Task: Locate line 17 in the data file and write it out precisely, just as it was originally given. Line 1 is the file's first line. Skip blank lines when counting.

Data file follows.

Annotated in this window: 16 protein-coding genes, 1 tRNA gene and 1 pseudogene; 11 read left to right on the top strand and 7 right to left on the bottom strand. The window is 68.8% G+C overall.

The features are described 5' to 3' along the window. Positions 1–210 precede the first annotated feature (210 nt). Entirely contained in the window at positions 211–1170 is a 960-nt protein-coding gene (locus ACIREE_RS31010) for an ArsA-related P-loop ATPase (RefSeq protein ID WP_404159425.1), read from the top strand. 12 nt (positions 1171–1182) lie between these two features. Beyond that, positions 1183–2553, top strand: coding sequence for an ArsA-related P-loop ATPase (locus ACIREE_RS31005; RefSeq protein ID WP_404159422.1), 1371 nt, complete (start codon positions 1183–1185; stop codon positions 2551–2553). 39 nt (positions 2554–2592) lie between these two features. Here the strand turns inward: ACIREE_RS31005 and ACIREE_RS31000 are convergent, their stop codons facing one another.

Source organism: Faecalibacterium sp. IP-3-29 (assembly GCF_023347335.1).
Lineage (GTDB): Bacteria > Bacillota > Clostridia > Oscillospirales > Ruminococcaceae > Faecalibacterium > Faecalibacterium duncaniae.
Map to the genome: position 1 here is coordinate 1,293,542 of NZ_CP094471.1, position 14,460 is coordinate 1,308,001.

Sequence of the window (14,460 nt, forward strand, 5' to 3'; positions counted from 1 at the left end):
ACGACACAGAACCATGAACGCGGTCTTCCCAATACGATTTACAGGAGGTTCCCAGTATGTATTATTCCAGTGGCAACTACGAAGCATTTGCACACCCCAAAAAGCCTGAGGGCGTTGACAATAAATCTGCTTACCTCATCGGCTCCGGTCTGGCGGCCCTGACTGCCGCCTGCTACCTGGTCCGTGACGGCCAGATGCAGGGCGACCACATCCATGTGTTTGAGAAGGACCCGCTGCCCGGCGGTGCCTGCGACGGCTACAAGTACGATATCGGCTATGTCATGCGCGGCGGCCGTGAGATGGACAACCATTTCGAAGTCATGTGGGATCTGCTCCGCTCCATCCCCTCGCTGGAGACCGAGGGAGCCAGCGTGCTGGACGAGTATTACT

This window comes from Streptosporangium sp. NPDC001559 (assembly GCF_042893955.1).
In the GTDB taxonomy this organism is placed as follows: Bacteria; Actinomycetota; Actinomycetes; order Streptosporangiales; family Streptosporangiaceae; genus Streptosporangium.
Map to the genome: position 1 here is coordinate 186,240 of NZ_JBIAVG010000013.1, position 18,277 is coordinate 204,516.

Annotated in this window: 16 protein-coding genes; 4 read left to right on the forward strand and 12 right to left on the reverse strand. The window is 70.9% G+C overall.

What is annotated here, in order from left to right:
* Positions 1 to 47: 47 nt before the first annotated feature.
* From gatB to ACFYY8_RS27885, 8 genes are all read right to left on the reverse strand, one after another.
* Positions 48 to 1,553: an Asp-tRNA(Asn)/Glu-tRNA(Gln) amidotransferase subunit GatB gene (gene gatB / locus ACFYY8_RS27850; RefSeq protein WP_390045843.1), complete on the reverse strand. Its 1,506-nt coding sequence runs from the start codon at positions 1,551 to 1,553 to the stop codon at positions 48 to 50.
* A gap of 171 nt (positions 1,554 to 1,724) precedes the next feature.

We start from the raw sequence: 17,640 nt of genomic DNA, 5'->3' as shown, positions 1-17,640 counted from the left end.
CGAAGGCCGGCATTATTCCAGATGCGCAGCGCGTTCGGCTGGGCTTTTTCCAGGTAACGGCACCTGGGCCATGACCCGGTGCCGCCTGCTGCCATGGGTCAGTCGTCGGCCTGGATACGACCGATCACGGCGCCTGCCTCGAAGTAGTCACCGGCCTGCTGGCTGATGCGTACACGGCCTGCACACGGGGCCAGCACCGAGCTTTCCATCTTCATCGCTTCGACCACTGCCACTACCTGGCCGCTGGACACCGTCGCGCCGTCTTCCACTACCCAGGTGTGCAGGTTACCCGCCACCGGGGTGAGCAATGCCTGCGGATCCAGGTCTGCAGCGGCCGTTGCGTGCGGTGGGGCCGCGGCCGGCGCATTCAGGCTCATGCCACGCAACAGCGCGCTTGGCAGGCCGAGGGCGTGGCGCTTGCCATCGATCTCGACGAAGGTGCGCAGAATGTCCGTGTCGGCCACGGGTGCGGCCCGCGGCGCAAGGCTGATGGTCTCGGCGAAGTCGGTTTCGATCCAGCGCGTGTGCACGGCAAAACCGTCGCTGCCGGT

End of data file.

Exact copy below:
We start from the raw sequence: 17,640 nt of genomic DNA, 5'->3' as shown, positions 1-17,640 counted from the left end.